It’s been about five years since this live electronic music act has cranked out anything of great mention. While the world has since become replete with dance-band acts from here to Passion Pit, it’s safe to say that Booka Shade was likely the most successful pioneers of the trend. As for More!, it’s an album the way a band would do it, meticulously mixed together by two of Germany’s best electronic producers.
In a recent interview, Arno Kammermeier stated that the reason for naming Booka Shade’s fifth full length release More! was because he and Merziger decided 'we need more club beats, and we need more emotion, and we need more melodies and more strength', and named the album over this desire for more, more, more. Desire and ambition are two of the things which have elevated this German duo to the forefront of their field, releasing two of the best electronic albums of the last decade as well as setting up one of electronic music’s most groundbreaking and prolific labels, Get Physical. This move to do more and outdo themselves has thus far served Kammermeier and Merziger well.
German electronic mainstays Booka Shade (Walter Merziger and Arno Kammermeier) return with their latest dance floor-ready album. More! is a sophisticated house record delivering danceable tunes that work on a packed dance floor as well as on your iPod. This means that you'll also be hearing such out-there tracks as funky opener "Havanna Sex Dwarf" that have just the right amount of weird to keep things interesting.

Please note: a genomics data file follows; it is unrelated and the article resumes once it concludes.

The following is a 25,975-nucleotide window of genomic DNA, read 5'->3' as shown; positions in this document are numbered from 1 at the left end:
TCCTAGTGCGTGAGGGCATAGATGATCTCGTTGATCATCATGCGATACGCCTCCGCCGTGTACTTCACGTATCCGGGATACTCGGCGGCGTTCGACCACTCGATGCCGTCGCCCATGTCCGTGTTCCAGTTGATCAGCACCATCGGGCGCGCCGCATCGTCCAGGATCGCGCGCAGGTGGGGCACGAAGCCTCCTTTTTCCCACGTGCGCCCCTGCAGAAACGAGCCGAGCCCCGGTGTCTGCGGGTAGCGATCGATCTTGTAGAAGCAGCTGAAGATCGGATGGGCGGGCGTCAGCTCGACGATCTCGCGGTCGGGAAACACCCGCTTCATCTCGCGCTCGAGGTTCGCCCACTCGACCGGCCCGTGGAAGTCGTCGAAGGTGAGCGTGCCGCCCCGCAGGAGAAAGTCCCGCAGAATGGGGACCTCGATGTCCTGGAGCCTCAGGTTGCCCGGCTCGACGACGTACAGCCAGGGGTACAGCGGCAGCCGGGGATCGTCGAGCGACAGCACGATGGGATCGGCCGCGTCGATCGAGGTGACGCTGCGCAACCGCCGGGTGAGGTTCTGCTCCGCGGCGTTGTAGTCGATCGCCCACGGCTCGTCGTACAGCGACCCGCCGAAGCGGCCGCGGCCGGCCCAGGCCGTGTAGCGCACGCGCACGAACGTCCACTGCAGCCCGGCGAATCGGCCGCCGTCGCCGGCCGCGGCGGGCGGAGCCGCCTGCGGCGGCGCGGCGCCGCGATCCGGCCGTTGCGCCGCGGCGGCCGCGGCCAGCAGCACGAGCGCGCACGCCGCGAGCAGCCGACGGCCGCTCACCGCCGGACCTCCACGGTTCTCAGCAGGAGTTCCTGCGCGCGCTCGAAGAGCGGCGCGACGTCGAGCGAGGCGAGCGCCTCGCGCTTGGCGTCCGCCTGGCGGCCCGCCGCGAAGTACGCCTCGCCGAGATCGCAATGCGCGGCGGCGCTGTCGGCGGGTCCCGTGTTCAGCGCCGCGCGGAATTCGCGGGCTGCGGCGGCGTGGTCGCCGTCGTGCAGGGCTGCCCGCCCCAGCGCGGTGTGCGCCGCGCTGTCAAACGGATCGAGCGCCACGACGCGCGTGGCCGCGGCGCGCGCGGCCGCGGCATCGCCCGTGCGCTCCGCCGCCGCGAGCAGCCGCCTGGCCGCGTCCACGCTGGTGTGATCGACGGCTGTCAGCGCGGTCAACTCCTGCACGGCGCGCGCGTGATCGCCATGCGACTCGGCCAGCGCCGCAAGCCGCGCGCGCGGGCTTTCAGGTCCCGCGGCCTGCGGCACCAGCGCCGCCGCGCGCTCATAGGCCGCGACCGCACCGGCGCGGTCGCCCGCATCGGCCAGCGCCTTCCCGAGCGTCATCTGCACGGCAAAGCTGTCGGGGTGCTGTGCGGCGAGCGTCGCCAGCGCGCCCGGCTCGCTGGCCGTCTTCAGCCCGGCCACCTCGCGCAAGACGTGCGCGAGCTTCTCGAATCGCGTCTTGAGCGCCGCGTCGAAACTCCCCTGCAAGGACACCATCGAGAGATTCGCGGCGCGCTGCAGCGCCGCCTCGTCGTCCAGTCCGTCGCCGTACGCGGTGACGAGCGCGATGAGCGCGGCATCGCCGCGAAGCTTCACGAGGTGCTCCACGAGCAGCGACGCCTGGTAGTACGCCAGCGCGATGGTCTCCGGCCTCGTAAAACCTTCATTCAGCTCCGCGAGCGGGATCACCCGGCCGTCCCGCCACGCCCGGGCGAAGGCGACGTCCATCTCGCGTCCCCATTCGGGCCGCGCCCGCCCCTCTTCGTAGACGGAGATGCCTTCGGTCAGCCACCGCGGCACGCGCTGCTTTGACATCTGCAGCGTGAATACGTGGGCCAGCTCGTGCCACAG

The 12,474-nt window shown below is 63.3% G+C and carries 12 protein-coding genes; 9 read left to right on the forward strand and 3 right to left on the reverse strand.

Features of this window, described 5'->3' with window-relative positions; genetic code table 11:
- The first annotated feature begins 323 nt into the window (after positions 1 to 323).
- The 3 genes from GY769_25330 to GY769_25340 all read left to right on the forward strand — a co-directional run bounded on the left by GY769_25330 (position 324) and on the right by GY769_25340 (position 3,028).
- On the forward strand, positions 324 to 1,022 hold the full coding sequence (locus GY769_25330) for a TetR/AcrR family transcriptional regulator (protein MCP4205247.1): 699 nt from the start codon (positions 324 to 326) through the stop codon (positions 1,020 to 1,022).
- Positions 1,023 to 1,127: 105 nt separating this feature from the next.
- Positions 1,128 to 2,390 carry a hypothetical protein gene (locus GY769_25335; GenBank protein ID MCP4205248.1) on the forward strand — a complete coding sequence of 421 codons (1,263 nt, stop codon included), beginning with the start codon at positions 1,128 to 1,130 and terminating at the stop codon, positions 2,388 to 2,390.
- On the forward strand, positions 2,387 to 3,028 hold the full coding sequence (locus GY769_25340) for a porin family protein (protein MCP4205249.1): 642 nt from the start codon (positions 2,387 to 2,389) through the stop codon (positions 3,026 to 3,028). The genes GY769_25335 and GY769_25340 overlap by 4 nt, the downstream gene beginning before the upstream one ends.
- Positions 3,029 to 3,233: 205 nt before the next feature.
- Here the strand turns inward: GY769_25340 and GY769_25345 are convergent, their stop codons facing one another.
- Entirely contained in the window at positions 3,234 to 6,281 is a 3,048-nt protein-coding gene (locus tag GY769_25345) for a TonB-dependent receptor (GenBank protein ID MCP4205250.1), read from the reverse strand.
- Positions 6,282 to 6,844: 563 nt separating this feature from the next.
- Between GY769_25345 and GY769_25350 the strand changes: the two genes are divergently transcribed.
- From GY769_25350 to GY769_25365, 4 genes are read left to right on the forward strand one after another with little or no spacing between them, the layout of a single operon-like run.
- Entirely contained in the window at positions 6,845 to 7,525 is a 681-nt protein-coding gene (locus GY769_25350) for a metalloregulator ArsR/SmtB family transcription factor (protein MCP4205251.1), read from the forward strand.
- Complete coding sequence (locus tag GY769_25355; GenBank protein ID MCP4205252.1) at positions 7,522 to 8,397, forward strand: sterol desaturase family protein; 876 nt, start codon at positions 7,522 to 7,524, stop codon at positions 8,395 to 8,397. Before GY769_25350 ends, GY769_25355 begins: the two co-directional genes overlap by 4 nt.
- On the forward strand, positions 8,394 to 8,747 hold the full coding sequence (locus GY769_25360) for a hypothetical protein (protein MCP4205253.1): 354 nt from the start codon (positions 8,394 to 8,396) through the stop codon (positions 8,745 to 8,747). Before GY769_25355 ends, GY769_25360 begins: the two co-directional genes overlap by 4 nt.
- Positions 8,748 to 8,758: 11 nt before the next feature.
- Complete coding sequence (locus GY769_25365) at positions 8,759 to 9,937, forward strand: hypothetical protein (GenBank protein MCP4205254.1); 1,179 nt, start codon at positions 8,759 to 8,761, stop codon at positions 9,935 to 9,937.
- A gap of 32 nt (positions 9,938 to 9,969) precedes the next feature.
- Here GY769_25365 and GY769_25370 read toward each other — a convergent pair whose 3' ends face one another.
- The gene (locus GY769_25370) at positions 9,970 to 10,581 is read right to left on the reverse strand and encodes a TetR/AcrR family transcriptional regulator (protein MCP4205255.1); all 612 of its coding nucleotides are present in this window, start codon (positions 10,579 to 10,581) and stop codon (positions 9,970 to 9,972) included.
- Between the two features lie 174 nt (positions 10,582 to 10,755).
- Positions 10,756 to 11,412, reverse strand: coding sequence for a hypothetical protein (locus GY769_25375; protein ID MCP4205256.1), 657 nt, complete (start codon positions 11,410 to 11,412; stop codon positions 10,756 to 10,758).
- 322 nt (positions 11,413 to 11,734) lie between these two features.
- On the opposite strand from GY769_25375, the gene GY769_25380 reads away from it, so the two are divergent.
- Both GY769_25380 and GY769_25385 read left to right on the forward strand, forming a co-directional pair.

Booka Shade have reached a point where pretty much everything they do-- both as musicians and heads of dance imprint Get Physical-- are scrutinized. And in the past few years, the scrutiny hasn't always been positive. The duo's last record, The Sun & Neon Light, found them out in front of the decks aiming to craft a crossover techno-pop album. Depending on who you asked it was either a brave experiment and stab at something new or a frustrating move from a duo responsible for some of techno's best 21st century tracks.
It’s got to be hard being a straight-up house or techno act in 2010. With the commercial and arguably the artistic peak of that type of music more than ten years in the past, there’s a strong sense that everything there is to say has been said already. DJs and record labels keep adding adjectives like “minimal” and “tech”, just barely staying ahead of the backlash.
Those expecting a worthy if belated sequel to 2006’s Movements will be disappointed. Chris Power 2010 Era-defining records, especially in terms of the hyper-accelerated eras of dance music, can often become an albatross around their creators' necks: last season's essential tune is today's sonic throwback. But completely changing tack between albums can be treacherous, too, as Booka Shade discovered when they followed up their acclaimed second album Movements (2006) with The Sun & the Neon Light (2008).